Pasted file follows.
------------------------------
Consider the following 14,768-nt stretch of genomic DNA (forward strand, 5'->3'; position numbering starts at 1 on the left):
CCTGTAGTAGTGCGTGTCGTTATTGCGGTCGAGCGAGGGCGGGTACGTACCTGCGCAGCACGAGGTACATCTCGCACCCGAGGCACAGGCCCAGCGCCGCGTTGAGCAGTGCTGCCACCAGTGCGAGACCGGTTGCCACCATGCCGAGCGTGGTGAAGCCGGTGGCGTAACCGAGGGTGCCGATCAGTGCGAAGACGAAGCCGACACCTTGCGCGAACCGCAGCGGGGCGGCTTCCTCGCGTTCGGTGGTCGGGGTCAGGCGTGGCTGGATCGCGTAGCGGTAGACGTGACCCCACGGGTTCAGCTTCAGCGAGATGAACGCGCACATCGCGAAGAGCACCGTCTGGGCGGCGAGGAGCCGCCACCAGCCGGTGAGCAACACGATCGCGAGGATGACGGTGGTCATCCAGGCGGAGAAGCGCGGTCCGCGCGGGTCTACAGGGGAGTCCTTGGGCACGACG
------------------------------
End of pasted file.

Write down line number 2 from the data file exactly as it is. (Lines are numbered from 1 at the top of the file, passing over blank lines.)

CCTGTAGTAGTGCGTGTCGTTATTGCGGTCGAGCGAGGGCGGGTACGTACCTGCGCAGCACGAGGTACATCTCGCACCCGAGGCACAGGCCCAGCGCCGCGTTGAGCAGTGCTGCCACCAGTGCGAGACCGGTTGCCACCATGCCGAGCGTGGTGAAGCCGGTGGCGTAACCGAGGGTGCCGATCAGTGCGAAGACGAAGCCGACACCTTGCGCGAACCGCAGCGGGGCGGCTTCCTCGCGTTCGGTGGTCGGGGTCAGGCGTGGCTGGATCGCGTAGCGGTAGACGTGACCCCACGGGTTCAGCTTCAGCGAGATGAACGCGCACATCGCGAAGAGCACCGTCTGGGCGGCGAGGAGCCGCCACCAGCCGGTGAGCAACACGATCGCGAGGATGACGGTGGTCATCCAGGCGGAGAAGCGCGGTCCGCGCGGGTCTACAGGGGAGTCCTTGGGCACGACG